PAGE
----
The thyroid gland is a major endocrine gland located in the neck, anterior to the trachea and extends from the lower third of the Adams apple to the suprasternal notch. It has two lateral lobes, connected by an isthmus, and sometimes a pyramidal lobe. This gland plays a crucial role in the metabolism, growth, and development of the human body through the production of thyroid hormones (triiodothyronine/T3 and thyroxine/T4) and calcitonin. The thyroid hormones regulate body temperature, heart rate, and the production of protein, while calcitonin helps in controlling calcium levels in the blood. The function of the thyroid gland is controlled by the hypothalamus and pituitary gland through the thyroid-stimulating hormone (TSH).

I'm sorry for any confusion, but "Tin" does not have a medical definition. Tin is a chemical element with the symbol Sn and atomic number 50. It is a malleable, ductile, silvery-white post-transition metal. It is found in nature mainly as tin oxides and is obtained from the mineral cassiterite through mining and processing.

Tin has no known biological role in humans, animals, or plants, and it is not considered an essential nutrient. Small amounts of tin can be found in some foods and drinking water, but these levels are generally low and not considered harmful. High levels of tin can be toxic to the human body, causing symptoms such as nausea, vomiting, and diarrhea.

If you have any questions about a medical condition or treatment, I would recommend consulting with a healthcare professional for accurate information and guidance.

Technetium Tc 99m Aggregated Albumin is a radiopharmaceutical preparation used in diagnostic imaging. It consists of radioactive technetium-99m (^99m^Tc) chemically bonded to human serum albumin, which has been aggregated to increase its size and alter its clearance from the body.

The resulting compound is injected into the patient's bloodstream, where it accumulates in the reticuloendothelial system (RES), including the liver, spleen, and bone marrow. The radioactive emission of technetium-99m can then be detected by a gamma camera, producing images that reflect the distribution and function of the RES.

This imaging technique is used to diagnose and monitor various conditions, such as liver disease, inflammation, or tumors. It provides valuable information about the patient's health status and helps guide medical decision-making.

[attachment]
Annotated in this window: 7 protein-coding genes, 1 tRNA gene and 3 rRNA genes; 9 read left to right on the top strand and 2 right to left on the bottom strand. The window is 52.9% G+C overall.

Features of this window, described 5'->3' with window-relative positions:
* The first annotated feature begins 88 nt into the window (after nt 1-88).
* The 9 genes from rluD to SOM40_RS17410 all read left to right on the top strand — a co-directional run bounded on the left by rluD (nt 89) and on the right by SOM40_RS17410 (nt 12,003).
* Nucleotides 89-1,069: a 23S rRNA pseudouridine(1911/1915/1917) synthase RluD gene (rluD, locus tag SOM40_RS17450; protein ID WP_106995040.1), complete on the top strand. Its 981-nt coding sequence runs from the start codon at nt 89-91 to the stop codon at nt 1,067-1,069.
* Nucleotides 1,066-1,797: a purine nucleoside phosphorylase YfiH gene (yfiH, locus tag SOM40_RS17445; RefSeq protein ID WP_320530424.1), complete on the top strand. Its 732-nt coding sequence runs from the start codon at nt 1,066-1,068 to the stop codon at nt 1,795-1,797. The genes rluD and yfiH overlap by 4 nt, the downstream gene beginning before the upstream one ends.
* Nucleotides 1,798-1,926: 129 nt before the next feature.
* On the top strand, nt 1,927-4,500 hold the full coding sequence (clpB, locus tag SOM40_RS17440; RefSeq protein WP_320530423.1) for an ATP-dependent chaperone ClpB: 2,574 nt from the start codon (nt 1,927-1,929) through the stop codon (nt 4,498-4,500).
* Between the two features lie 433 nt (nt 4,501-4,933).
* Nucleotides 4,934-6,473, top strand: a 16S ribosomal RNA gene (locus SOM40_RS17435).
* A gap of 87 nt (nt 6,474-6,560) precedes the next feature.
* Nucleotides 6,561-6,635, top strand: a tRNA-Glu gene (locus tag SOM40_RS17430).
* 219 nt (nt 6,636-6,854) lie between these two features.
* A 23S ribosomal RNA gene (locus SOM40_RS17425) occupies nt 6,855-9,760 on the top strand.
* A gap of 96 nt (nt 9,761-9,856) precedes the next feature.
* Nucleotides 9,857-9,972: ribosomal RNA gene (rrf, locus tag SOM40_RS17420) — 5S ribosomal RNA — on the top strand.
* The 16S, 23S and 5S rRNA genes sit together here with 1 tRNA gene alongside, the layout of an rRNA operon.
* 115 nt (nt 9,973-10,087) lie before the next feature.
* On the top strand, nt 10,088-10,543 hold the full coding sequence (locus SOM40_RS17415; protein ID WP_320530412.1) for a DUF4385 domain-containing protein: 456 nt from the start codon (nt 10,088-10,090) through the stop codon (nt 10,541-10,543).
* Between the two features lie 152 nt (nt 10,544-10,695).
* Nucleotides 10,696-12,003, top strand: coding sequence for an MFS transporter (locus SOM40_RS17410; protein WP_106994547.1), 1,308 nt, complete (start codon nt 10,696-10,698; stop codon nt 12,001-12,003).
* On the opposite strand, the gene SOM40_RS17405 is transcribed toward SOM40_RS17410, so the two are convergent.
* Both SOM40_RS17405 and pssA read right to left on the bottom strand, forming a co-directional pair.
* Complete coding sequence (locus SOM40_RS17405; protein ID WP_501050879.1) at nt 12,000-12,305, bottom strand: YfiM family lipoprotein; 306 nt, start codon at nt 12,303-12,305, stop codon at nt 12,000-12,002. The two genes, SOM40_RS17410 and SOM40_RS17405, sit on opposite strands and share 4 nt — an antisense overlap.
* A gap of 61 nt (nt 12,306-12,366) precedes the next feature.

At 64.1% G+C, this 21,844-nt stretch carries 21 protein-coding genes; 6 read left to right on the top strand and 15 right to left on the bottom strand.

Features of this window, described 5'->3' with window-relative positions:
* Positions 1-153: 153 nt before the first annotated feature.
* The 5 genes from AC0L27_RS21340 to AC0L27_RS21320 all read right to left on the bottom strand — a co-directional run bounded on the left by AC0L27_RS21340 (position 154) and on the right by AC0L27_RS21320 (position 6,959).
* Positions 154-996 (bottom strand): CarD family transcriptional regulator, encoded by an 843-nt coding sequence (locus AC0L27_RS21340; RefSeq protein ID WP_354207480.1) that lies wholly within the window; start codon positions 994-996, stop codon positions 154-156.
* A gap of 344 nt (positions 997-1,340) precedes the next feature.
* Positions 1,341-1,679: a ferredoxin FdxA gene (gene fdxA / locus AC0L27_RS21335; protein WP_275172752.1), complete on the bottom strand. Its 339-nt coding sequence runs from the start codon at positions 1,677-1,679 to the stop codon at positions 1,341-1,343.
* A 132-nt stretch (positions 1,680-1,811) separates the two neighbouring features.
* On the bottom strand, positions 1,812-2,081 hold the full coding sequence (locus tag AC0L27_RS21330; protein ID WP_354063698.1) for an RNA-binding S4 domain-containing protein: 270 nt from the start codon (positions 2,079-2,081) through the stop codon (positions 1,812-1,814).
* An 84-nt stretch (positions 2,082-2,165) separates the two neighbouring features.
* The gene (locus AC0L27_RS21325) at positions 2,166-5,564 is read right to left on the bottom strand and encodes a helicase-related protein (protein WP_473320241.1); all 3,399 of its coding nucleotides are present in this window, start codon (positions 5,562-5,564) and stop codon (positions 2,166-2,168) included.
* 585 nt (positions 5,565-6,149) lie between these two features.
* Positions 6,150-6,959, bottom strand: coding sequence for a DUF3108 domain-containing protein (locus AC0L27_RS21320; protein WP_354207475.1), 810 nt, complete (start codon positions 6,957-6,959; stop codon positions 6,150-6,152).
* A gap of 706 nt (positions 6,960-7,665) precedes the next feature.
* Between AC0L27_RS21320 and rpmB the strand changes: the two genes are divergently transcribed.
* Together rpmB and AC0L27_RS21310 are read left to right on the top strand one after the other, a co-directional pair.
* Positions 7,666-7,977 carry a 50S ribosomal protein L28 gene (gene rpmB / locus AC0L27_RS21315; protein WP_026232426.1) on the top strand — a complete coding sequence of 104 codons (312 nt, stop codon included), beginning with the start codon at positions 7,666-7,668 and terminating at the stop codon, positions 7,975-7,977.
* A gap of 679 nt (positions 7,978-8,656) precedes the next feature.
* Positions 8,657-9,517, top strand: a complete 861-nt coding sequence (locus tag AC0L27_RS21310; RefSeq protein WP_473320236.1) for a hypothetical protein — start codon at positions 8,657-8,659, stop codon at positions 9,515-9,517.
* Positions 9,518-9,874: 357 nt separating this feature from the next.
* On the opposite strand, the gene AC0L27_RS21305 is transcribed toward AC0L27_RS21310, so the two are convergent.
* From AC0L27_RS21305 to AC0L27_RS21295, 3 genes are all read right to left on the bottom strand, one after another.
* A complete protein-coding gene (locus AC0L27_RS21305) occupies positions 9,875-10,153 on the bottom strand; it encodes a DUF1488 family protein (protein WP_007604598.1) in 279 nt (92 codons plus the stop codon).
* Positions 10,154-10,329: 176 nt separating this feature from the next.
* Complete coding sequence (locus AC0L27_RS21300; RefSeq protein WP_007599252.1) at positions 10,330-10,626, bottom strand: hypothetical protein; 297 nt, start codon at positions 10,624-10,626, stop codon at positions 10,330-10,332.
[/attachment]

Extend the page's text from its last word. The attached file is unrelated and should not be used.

Hemodilution is a medical term that refers to the reduction in the concentration of certain components in the blood, usually referring to red blood cells (RBCs) or hemoglobin. This occurs when an individual's plasma volume expands due to the infusion of intravenous fluids or the body's own production of fluid, such as during severe infection or inflammation. As a result, the number of RBCs per unit of blood decreases, leading to a lower hematocrit and hemoglobin level. It is important to note that while hemodilution reduces the concentration of RBCs in the blood, it does not necessarily indicate anemia or blood loss.

Resuscitation is a medical term that refers to the process of reversing cardiopulmonary arrest or preventing further deterioration of someone in cardiac or respiratory arrest. It involves a series of interventions aimed at restoring spontaneous blood circulation and breathing, thereby preventing or minimizing tissue damage due to lack of oxygen.

The most common form of resuscitation is cardiopulmonary resuscitation (CPR), which combines chest compressions to manually pump blood through the body with rescue breaths to provide oxygen to the lungs. In a hospital setting, more advanced techniques such as defibrillation, medication administration, and intubation may also be used as part of the resuscitation process.

The goal of resuscitation is to stabilize the patient's condition and prevent further harm while treating the underlying cause of the arrest. Successful resuscitation can lead to a full recovery or, in some cases, result in varying degrees of neurological impairment depending on the severity and duration of the cardiac or respiratory arrest.

Indium is not a medical term, but it is a chemical element with the symbol In and atomic number 49. It is a soft, silvery-white, post-transition metal that is rarely found in its pure form in nature. It is primarily used in the production of electronics, such as flat panel displays, and in nuclear medicine as a radiation source for medical imaging.

In nuclear medicine, indium-111 is used in the labeling of white blood cells to diagnose and locate abscesses, inflammation, and infection. The indium-111 labeled white blood cells are injected into the patient's body, and then a gamma camera is used to track their movement and identify areas of infection or inflammation.

Therefore, while indium itself is not a medical term, it does have important medical applications in diagnostic imaging.